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Returning to the fold...(back into playing)

Discussion in 'Basses [DB]' started by cmsouza, Feb 3, 2004.

  1. cmsouza


    Feb 3, 2004
    Hello all,

    About 8 years ago, me and life had some negotiations, and I sadly left my bass playing days behind me. At the time, I had been playing a little over 11 years as a classical bassist. I started in high school with a 3/4 Kay, but when I got to the University level, I was given use one of the school's Grunert 7/8 basses with the whole 9 yards...adjustable bridge, low string extension for a BB, etc. Generally a beautiful instrument to play. Alas, I was not cut out for life as a music major and moved on, but continued to play for another year or so on a 60's Kay clone, which I later sold due to the problems and discomfort encountered with playing the music on the level I typically played.

    Essentially, I think I had been hopelessly spoiled by the continually tweaked and well-aged Grunert. Now that I've been away from playing for a while, and having dabbled with teaching one of my daughter's how to play her cello (sorry, they don't offer bass to the elementary school kids in this county...), I have come to find how much I have missed playing. Knowing that I'm dreadfully rusty and out of practice, I am looking to buy a decent bass to get back into the swing of things, and maybe go back to one of the orchestras in the area.

    I have looked at what I can afford (OK, more accurately, what my wife will let me spend... :) ) and seen what's out there in that price range. Just a little over what my wife deems acceptable are the carved bulgarian basses at Bob Gollihur's site. Then there's your average student basses in the $400-$1500 range, depending on source/etc.

    What I'm looking for is any recommendations you folks might have for one like me...Should I just pick up the $400-$800 3/4 or 4/4 starter basses with bow and bag and do the necessary work on it as I get back into practice, to make it more worthwhile, and/or replace parts that break? (We all know the bits). Or, should I work extra hard to convince my wife to go the extra $500-700 to get something a bit more substantial? (in particular, one of the 4/4 bulgarian basses through Bob...:) )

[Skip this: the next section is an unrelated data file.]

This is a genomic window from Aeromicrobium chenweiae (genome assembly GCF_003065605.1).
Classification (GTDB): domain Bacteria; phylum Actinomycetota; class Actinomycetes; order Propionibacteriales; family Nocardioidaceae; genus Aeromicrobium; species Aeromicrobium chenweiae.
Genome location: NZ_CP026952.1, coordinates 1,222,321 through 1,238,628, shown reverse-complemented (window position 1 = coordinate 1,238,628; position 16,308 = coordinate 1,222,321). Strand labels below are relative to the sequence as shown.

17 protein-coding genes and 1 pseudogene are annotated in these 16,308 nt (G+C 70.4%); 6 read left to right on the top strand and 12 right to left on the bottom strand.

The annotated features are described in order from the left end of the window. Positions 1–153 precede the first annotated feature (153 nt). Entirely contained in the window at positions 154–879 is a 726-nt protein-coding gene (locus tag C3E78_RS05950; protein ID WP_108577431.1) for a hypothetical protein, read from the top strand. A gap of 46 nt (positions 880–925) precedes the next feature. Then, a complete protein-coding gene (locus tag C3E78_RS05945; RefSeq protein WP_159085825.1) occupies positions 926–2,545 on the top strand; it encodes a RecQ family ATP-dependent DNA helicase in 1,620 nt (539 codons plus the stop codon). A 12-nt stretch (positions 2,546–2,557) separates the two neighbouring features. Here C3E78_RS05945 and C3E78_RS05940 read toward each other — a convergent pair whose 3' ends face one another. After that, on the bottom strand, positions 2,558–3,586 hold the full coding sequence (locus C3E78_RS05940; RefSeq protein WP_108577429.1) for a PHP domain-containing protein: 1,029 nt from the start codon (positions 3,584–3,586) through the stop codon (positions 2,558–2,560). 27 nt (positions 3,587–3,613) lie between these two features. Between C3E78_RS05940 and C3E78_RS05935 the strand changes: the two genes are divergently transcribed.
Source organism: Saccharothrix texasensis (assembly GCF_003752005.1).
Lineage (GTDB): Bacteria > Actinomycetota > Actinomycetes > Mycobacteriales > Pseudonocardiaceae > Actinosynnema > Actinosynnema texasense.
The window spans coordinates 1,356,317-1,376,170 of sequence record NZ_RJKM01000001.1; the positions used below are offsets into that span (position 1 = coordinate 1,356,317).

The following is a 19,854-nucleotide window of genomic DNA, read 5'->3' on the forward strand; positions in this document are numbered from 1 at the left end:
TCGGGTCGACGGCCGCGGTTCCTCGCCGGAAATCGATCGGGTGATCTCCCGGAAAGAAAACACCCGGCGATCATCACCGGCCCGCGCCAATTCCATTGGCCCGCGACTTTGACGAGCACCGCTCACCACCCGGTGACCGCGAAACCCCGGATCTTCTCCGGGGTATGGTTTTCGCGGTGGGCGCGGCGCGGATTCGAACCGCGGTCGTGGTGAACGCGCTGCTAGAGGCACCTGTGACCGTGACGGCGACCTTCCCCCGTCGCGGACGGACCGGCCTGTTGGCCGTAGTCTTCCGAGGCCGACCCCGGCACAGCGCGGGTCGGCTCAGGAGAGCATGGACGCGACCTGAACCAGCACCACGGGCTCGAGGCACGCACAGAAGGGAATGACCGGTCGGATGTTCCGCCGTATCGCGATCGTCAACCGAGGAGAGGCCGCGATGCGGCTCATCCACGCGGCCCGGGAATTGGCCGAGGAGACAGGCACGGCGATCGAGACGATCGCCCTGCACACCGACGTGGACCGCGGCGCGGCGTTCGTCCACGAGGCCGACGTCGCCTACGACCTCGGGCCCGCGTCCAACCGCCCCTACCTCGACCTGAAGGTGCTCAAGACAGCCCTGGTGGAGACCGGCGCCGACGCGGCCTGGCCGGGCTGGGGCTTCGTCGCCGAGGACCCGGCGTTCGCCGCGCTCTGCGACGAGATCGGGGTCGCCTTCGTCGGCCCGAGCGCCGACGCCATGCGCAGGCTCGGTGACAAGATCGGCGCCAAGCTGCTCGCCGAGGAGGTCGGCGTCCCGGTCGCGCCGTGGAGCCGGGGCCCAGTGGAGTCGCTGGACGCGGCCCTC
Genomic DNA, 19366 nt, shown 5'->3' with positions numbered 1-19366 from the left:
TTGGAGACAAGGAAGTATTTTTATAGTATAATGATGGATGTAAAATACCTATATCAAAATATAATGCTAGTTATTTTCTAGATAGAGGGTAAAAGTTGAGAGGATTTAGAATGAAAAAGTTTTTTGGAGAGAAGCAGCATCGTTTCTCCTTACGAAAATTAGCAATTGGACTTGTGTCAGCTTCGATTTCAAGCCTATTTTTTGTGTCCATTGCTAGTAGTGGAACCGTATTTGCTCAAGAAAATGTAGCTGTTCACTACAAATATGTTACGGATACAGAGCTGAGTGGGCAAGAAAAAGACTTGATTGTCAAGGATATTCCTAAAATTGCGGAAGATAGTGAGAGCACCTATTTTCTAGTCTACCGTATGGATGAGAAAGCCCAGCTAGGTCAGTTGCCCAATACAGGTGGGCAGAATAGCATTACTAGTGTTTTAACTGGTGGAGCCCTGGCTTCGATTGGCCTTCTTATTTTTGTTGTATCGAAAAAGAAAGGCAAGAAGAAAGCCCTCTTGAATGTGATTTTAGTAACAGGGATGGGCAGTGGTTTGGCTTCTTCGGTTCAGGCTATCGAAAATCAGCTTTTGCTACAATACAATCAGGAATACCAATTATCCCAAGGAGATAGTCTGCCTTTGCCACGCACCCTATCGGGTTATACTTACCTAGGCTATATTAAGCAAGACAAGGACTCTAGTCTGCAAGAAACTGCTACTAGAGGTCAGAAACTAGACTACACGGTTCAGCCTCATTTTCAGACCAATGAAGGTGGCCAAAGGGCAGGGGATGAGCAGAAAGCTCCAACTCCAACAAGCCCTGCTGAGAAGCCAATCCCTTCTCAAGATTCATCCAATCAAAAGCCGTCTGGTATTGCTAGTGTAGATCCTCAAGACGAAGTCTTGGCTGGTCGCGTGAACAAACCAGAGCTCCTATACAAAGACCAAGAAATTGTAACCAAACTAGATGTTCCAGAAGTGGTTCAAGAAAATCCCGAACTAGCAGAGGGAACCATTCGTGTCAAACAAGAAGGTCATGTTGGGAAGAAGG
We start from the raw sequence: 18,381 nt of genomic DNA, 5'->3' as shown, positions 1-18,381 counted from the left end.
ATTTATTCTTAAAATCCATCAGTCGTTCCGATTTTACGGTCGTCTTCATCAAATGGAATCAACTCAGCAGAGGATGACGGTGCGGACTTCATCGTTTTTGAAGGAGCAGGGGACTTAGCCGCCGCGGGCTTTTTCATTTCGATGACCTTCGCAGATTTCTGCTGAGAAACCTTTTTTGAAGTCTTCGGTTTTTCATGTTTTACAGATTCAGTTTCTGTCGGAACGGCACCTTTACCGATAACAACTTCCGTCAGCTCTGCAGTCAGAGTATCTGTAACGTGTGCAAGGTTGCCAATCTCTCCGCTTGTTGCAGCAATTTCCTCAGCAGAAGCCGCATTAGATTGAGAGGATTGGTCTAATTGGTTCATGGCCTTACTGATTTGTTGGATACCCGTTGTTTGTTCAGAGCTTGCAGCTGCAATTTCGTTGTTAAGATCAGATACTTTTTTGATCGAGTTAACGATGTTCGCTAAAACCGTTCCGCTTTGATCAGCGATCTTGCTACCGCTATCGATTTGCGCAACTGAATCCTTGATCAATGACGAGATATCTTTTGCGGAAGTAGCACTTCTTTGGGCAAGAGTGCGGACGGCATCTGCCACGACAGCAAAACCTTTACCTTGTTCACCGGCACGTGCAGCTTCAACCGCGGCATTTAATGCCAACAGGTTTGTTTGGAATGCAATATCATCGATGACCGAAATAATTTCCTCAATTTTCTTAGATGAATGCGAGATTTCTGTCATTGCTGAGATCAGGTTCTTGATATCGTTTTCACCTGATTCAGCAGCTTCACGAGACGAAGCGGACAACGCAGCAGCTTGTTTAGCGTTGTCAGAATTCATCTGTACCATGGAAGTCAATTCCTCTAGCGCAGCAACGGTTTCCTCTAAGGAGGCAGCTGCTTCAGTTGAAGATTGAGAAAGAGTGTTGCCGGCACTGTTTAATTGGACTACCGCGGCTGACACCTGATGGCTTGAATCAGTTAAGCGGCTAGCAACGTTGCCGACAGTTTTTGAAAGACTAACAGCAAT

My reasoning for the carved bass is that I know I'll have to spend a fair amount to repair/replace the problem parts, which will likely end up costing the difference of the higher-quality bass, if not more...But I'm all about the professional opinions and experience of others...Any suggestions anyone could offer would be greatly appreciated.
  2. Chasarms

    Chasarms Casual Observer

    May 24, 2001
    Saint Louis, MO USA
    First of all, welcome to talkbass.

    Secondly, allow me to recommend that you read the Newbies basses links that are tacked to the top of this forum. There is a wealth of info about various makes of basses including a specific one about the many pitfalls of buying a very inexpensive starter bass.

    In general, I would say that you are already ahead of the game if you realize that such a purchase is likely pound foolish.
  3. cmsouza


    Feb 3, 2004
    Thanks! I don't know how I missed it. I guess I got caught up in reading all the other messages...


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